And that tax cut also increased the deficit. You know, we talked about lowering the deficit. Now the deficit is huge, which affects all of us in terms of interest rates and mortgage rates and all of that stuff. So we have got to have a tax system that is fair - that, actually, people pay their fair shares. And we have to look at corporate taxes. We have the top 10 companies - the top 10 most profitable [companies] - in this country: Amazon, Netflix, General Dynamics pay zero dollars in taxes. That is not right. We can't sustain an economy based on that kind of taxation.
So how do you craft a system that is fair? Because, as you well know, fairness - it seems to be the eye of the beholder.
Well, I think that we have to look at a progressive taxation rate. You know, after World War II, the top tax rate for people was in the 70th percentile. Now we're down below 30%. So I think we have to look at ability to pay. There's even millionaires and billionaires saying, "Tax us more" - some of them. We have to look at ability to pay and what's fair. And we also have to keep an eye for the common good - this idea of, "I'm in it for me and only me" - we have got the opportunity now to say what is in the common good. How do we fund our schools, our roads, our bridges? And how do we make sure that property taxes is not the only tax left, which is the worst, most regressive tax for people, that keeps [people] out of their homes? So I think we have to just talk about what's real, show the numbers, show the graphs. People are smart. They get it, and they believe that everyone should pay their fair share.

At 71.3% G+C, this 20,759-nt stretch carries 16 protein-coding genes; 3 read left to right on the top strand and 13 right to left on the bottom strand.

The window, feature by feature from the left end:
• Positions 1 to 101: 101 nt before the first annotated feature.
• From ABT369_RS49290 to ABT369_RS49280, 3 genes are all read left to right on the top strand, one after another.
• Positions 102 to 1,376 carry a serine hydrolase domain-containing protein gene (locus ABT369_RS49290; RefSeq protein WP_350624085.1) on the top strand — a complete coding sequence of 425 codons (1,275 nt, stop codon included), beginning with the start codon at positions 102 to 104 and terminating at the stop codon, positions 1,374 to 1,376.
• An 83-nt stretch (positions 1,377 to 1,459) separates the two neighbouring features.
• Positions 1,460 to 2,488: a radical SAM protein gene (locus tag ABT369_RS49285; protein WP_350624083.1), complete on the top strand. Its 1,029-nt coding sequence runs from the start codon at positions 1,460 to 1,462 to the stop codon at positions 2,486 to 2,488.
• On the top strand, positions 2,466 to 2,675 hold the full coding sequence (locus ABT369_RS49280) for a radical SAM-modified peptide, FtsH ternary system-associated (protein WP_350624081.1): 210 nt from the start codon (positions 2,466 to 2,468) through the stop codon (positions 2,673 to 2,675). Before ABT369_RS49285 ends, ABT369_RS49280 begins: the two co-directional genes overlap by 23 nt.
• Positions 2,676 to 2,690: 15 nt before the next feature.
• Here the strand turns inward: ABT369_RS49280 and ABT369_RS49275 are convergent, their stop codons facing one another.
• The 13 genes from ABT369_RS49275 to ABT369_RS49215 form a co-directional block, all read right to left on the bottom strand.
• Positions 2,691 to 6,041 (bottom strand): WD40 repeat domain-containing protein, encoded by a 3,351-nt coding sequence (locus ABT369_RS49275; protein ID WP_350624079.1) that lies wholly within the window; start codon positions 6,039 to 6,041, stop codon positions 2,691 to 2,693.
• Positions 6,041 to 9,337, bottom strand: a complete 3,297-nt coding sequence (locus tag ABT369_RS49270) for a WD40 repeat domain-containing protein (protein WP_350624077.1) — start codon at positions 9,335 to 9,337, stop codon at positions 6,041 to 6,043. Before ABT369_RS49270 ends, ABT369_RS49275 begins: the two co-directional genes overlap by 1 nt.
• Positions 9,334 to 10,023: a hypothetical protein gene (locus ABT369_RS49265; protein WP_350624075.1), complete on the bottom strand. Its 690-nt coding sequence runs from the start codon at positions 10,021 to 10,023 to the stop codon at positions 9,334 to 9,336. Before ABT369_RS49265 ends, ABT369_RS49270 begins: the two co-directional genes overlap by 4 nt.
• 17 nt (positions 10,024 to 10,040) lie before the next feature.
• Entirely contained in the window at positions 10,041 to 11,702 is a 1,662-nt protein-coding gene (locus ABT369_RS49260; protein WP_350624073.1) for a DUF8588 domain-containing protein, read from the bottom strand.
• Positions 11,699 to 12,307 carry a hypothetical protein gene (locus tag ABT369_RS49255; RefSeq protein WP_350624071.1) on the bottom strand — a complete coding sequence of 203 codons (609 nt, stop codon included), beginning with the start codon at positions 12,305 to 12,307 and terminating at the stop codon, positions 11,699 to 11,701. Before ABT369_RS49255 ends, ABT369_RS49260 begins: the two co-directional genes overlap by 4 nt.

The third area that Maine Democrats seem to be most concerned about is the ongoing opioid crisis. How do you deal with that from the federal level, since it seems that most of the procedures that work to help people are really very local in nature?
Yeah. First thing is, I think we've got to change our attitude. I don't think we're going to arrest our way out of this problem. And the war on drugs has really become a war on low-income people and people of color. So we have to look at what the underlying pieces are. And we go back to Medicare-for-all. One of the things that happens is people don't have access to care. They don't have access to affordable prescriptions. So they go on the black market, they turn to heroin after they become addicted to opioids. Those are some of the things that we can do at a federal level - we have to bring down the cost of prescription drugs, and we have to stop concentrating all our efforts on what I call the wrong end of the pipeline. Yes, we have to help people who are addicted. But we have to look at mental health services, at health services, at adverse childhood experiences. Those are the things that lead to addiction. And we are not spending our resources or our energy there. And I think the federal government could do a lot to direct resources and attention to those parts of the problem.
Betsy Sweet, candidate for the Democratic nomination for the U.S. Senate, thanks for stopping by the office.
Thank you Mal. Great to see you.